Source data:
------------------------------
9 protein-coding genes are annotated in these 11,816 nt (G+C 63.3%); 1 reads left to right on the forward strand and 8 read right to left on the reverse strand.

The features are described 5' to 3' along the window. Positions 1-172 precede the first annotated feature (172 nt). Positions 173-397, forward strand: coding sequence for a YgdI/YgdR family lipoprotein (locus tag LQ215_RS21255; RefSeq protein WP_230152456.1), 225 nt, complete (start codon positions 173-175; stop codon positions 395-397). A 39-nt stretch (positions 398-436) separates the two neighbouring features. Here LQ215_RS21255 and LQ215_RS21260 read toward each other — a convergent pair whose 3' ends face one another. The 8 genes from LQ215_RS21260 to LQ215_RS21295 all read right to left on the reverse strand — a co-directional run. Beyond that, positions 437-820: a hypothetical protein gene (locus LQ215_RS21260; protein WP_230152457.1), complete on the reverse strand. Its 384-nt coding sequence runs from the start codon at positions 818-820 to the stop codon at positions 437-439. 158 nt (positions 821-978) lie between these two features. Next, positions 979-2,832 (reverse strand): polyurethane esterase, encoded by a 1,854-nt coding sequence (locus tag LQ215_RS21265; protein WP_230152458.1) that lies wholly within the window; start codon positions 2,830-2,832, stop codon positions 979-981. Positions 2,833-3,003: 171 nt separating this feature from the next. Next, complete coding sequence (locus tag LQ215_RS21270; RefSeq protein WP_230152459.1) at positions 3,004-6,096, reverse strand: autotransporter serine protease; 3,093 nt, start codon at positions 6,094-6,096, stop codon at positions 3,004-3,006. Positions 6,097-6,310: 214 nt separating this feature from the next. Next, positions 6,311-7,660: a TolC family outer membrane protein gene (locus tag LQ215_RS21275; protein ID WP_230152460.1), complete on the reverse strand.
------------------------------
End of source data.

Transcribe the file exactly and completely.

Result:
9 protein-coding genes are annotated in these 11,816 nt (G+C 63.3%); 1 reads left to right on the forward strand and 8 read right to left on the reverse strand.

The features are described 5' to 3' along the window. Positions 1-172 precede the first annotated feature (172 nt). Positions 173-397, forward strand: coding sequence for a YgdI/YgdR family lipoprotein (locus tag LQ215_RS21255; RefSeq protein WP_230152456.1), 225 nt, complete (start codon positions 173-175; stop codon positions 395-397). A 39-nt stretch (positions 398-436) separates the two neighbouring features. Here LQ215_RS21255 and LQ215_RS21260 read toward each other — a convergent pair whose 3' ends face one another. The 8 genes from LQ215_RS21260 to LQ215_RS21295 all read right to left on the reverse strand — a co-directional run. Beyond that, positions 437-820: a hypothetical protein gene (locus LQ215_RS21260; protein WP_230152457.1), complete on the reverse strand. Its 384-nt coding sequence runs from the start codon at positions 818-820 to the stop codon at positions 437-439. 158 nt (positions 821-978) lie between these two features. Next, positions 979-2,832 (reverse strand): polyurethane esterase, encoded by a 1,854-nt coding sequence (locus tag LQ215_RS21265; protein WP_230152458.1) that lies wholly within the window; start codon positions 2,830-2,832, stop codon positions 979-981. Positions 2,833-3,003: 171 nt separating this feature from the next. Next, complete coding sequence (locus tag LQ215_RS21270; RefSeq protein WP_230152459.1) at positions 3,004-6,096, reverse strand: autotransporter serine protease; 3,093 nt, start codon at positions 6,094-6,096, stop codon at positions 3,004-3,006. Positions 6,097-6,310: 214 nt separating this feature from the next. Next, positions 6,311-7,660: a TolC family outer membrane protein gene (locus tag LQ215_RS21275; protein ID WP_230152460.1), complete on the reverse strand.